This past weekend I attended a triathlon… there was a group of 7 of us: six of them were racing; I was volunteering/spectating/cheering/taking pictures and being the official obsesser about everything. Turns out, only two of us had combed through the Athlete Guide, which was useful because it was a complicated event. For a runner like me, a tri seems overcomplicated already, so I overprepare (and will share), but for them, this is just one more, so, whatever. But for you all triathletes out there who might be considering this event, I jotted down my thoughts, well, pretty much all I saw and MOSTLY heard from everybody else.
- It’s just 1.5 drive from NYC.
- The “mandatory” athlete meeting didn’t seem quite mandatory 😉
- Very small field, so you won’t feel too crowded
- It’s very family oriented, relaxed and fun event
- The race gave every athlete a shirt, plus a fantastic running backpack (that my husband already donated to me) full of goodies, wohoo.
- Really well organized, there were millions of volunteers, people helping with everything and super well managed.
- It was a million degrees hot hell, but apparently this is totally normal in EVERY triathlon (true so far for all I’ve been at).
- There was, for some of us, ZERO phone signal at all times. If you need to meet up with people, CRAP, plan ahead. A couple of people had phones that worked. totally random (Sprint didn’t work! which was horrifying for 20 minutes, and then I LOVED IT!) Just be prepared as you won’t have access to any of the race info, so print it all out or email it to yourself. ok?
- There are THREE spots to get to know
- the swim start, T1 and T2
- the expo/finish
all these places are about a 10-20 minutes drive away from each other, but you can’t park at 1 or 2. So, on Saturday, we parked at 3, took a shuttle to 2 to pick up the bibs, etc, then a shuttle back to 2, headed to 1 to drop the bikes. Race day was messier, as you have to park at 3 (or maybe you have someone to drop you off at 1, but have to be out of there by 9 am), then take a shuttle to 1, then you race, and you finish at 2, take a shuttle 3, pick up the car, and head back to 1 to pick up the bike. I, as a spectator/volunteer who doesn’t drive spent quite some time going back and forth in the shuttle. Post race, it took quite a while to get on a shuttle so be prepared.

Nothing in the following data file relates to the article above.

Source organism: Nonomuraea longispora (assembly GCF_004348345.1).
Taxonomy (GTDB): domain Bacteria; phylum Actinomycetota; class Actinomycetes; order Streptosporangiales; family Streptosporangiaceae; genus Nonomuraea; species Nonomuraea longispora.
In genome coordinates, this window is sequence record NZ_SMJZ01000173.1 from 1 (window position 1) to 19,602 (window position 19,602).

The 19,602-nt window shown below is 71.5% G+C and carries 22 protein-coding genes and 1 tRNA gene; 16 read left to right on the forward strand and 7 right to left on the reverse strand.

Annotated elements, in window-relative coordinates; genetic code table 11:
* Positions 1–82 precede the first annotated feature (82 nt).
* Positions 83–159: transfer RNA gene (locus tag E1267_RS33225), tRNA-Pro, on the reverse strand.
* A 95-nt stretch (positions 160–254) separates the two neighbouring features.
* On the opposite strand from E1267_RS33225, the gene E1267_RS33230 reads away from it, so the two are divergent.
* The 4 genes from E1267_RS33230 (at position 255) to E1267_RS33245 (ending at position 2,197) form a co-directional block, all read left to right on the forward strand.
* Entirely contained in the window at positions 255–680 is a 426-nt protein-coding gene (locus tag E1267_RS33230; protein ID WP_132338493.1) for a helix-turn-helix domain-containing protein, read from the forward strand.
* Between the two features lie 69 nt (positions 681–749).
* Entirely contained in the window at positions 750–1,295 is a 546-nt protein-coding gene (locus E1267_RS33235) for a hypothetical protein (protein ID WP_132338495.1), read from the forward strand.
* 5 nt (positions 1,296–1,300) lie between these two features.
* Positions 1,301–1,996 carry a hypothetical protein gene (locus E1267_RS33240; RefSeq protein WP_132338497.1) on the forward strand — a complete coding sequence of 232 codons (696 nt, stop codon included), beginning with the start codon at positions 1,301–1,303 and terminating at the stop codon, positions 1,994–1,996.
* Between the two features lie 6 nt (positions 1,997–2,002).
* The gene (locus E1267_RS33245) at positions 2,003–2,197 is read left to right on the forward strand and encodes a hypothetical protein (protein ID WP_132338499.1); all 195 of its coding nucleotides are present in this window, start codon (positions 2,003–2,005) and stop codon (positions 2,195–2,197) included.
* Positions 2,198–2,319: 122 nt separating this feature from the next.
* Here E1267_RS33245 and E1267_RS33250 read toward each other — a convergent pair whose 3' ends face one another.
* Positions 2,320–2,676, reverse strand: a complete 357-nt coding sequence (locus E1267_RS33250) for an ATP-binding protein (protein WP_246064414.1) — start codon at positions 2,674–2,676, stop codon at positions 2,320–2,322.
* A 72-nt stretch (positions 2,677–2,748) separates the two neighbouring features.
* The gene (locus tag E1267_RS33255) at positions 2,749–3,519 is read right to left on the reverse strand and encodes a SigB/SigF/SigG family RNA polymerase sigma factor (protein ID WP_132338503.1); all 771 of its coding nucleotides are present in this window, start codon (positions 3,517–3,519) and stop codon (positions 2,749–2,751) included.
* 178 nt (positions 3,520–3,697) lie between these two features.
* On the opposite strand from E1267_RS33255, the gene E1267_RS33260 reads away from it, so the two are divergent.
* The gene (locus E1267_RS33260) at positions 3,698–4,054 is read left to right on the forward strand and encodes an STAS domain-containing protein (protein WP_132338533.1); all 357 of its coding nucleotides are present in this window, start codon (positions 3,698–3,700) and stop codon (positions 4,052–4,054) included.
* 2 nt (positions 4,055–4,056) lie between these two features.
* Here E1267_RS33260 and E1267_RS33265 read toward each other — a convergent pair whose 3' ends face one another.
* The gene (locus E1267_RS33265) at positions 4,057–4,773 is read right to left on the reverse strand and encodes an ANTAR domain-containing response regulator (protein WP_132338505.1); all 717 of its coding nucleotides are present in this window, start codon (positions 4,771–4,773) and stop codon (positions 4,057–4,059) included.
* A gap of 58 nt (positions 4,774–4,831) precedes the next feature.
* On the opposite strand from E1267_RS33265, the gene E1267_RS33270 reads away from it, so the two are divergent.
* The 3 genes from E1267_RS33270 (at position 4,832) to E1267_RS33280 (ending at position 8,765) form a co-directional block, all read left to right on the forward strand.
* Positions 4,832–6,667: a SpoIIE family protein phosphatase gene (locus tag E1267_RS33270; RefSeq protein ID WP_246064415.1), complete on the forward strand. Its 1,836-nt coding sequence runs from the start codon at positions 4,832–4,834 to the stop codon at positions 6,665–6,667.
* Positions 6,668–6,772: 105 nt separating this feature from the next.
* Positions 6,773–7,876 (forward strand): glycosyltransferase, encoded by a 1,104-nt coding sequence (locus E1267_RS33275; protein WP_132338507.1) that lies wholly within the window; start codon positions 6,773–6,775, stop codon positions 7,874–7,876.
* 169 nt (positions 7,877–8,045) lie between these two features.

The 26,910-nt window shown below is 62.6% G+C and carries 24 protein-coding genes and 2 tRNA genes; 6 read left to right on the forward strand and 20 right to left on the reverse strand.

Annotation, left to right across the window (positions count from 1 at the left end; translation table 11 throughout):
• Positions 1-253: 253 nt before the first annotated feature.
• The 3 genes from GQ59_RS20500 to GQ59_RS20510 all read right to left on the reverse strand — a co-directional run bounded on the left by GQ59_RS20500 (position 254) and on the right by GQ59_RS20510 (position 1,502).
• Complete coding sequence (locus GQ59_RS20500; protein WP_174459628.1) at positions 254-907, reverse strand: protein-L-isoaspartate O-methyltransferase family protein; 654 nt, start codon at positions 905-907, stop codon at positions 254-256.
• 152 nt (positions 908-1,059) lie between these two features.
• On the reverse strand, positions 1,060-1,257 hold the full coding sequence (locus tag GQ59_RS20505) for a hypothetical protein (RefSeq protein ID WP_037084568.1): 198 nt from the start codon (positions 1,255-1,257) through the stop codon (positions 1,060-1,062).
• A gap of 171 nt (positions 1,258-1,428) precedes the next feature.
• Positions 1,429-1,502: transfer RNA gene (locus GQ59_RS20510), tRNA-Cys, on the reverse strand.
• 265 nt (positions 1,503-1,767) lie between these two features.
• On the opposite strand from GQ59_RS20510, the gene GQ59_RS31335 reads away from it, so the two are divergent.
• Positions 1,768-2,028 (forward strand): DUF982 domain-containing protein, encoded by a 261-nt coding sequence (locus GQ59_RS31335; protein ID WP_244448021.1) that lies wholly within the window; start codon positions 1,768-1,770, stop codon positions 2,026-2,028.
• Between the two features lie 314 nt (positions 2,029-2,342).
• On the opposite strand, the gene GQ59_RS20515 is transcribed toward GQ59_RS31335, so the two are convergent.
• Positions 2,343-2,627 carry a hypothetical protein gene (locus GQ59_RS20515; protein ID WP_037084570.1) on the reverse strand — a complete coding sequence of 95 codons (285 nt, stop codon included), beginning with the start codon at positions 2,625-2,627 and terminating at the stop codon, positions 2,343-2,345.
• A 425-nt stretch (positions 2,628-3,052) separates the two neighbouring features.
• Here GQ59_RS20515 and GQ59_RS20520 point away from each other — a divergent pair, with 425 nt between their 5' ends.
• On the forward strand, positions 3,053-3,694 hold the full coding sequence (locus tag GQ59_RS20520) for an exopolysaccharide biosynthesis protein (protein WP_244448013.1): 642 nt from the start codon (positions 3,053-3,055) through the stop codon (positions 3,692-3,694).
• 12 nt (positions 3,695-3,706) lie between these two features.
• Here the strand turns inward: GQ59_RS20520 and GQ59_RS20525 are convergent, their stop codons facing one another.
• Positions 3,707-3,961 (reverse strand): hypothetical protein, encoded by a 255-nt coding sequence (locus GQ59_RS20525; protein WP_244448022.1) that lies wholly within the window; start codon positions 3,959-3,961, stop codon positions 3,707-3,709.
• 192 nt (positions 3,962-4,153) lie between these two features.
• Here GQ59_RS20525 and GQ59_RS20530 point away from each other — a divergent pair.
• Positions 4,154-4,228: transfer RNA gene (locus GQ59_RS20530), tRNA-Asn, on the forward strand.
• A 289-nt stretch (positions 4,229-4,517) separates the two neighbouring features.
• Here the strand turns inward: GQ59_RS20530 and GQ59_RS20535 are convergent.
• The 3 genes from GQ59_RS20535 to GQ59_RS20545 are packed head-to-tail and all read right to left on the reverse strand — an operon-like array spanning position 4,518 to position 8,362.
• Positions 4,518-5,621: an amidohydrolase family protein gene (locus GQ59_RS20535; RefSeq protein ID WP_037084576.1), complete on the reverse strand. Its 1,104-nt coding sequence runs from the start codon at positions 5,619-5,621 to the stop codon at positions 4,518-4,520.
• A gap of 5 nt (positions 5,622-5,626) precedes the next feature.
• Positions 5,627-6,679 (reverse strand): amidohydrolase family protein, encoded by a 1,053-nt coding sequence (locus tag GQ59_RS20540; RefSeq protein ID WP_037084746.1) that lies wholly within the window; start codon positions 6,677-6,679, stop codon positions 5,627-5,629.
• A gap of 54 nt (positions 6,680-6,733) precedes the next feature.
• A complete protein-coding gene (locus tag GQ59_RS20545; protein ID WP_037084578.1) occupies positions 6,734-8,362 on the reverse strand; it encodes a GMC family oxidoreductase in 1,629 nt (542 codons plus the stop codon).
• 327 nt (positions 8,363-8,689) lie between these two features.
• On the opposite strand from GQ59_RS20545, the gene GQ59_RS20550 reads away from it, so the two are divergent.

- Not a lot of portapotties at the start so the lines were long. Be prepared to wait (or, ehem, go in your wetsuit like most people do!). The staggered start helped with the congestion though.
- The SWIM, some people loved it, some didn’t. The water was super clear so you could see through it, and there were fish, almost as fun as snorkeling. But, there was some really high seaweed/grass that would entangle you. At some points it was quite shallow. Some people grabbed the rocks at the bottom to propel themselves forward, that is legal I guess.
- The BIKE course is very technical. There’s some serious SERIOUS rolling hills (mostly on the first miles) and turns that you’ll have to be quite aware of. There were also some potholes on the middle of the road. Be prepared for the bike leg. Good thing is that it is mostly shaded.
- RUN is also quite shaded, yey, but I heard there were a few tough climbs, and that walking them was more efficient, so you can imagine…. if you like the trails, you’ll love the run (but bring appropriate shoes for it!)
- FINISH line, was so much fun. There were water/Gatorade/towels for the finishers and a ridiculous amount of DELICIOUS food, I am not kidding: chicken parm, pasta, salad, etc. It was great. And beer! A nice gazebo sitting area, and there was a vendor with hot dogs and burgers and drinks. There was games for the kids, lots of areas to spectate and cheer and tents. It was fun for all.